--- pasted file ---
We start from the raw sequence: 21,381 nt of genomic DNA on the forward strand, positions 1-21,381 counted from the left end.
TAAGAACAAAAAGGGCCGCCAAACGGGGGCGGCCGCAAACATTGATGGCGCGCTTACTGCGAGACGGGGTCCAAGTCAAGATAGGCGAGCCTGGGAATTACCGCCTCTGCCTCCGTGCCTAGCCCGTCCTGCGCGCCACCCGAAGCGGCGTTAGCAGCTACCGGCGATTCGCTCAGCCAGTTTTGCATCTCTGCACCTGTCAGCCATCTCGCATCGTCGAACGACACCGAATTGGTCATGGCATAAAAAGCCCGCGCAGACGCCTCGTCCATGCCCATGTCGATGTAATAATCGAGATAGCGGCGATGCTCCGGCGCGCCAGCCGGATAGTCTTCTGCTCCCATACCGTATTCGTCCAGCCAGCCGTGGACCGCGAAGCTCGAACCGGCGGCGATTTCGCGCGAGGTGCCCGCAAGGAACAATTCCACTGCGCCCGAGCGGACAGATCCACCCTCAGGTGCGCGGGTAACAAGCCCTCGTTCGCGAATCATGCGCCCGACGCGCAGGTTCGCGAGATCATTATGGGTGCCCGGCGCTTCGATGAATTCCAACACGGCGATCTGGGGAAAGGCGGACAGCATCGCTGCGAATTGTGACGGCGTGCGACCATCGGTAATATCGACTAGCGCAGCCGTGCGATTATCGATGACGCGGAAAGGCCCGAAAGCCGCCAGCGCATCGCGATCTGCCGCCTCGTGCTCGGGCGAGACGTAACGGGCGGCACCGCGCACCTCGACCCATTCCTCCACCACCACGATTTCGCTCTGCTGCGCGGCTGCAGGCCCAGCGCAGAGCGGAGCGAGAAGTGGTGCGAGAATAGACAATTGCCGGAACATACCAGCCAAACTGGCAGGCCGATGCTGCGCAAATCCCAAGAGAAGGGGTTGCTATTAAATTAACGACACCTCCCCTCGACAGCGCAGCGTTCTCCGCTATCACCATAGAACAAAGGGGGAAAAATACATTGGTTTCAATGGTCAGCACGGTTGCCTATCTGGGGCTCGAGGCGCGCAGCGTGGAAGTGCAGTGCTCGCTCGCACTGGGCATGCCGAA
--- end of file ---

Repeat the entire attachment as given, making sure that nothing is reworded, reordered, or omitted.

We start from the raw sequence: 21,381 nt of genomic DNA on the forward strand, positions 1-21,381 counted from the left end.
TAAGAACAAAAAGGGCCGCCAAACGGGGGCGGCCGCAAACATTGATGGCGCGCTTACTGCGAGACGGGGTCCAAGTCAAGATAGGCGAGCCTGGGAATTACCGCCTCTGCCTCCGTGCCTAGCCCGTCCTGCGCGCCACCCGAAGCGGCGTTAGCAGCTACCGGCGATTCGCTCAGCCAGTTTTGCATCTCTGCACCTGTCAGCCATCTCGCATCGTCGAACGACACCGAATTGGTCATGGCATAAAAAGCCCGCGCAGACGCCTCGTCCATGCCCATGTCGATGTAATAATCGAGATAGCGGCGATGCTCCGGCGCGCCAGCCGGATAGTCTTCTGCTCCCATACCGTATTCGTCCAGCCAGCCGTGGACCGCGAAGCTCGAACCGGCGGCGATTTCGCGCGAGGTGCCCGCAAGGAACAATTCCACTGCGCCCGAGCGGACAGATCCACCCTCAGGTGCGCGGGTAACAAGCCCTCGTTCGCGAATCATGCGCCCGACGCGCAGGTTCGCGAGATCATTATGGGTGCCCGGCGCTTCGATGAATTCCAACACGGCGATCTGGGGAAAGGCGGACAGCATCGCTGCGAATTGTGACGGCGTGCGACCATCGGTAATATCGACTAGCGCAGCCGTGCGATTATCGATGACGCGGAAAGGCCCGAAAGCCGCCAGCGCATCGCGATCTGCCGCCTCGTGCTCGGGCGAGACGTAACGGGCGGCACCGCGCACCTCGACCCATTCCTCCACCACCACGATTTCGCTCTGCTGCGCGGCTGCAGGCCCAGCGCAGAGCGGAGCGAGAAGTGGTGCGAGAATAGACAATTGCCGGAACATACCAGCCAAACTGGCAGGCCGATGCTGCGCAAATCCCAAGAGAAGGGGTTGCTATTAAATTAACGACACCTCCCCTCGACAGCGCAGCGTTCTCCGCTATCACCATAGAACAAAGGGGGAAAAATACATTGGTTTCAATGGTCAGCACGGTTGCCTATCTGGGGCTCGAGGCGCGCAGCGTGGAAGTGCAGTGCTCGCTCGCACTGGGCATGCCGAA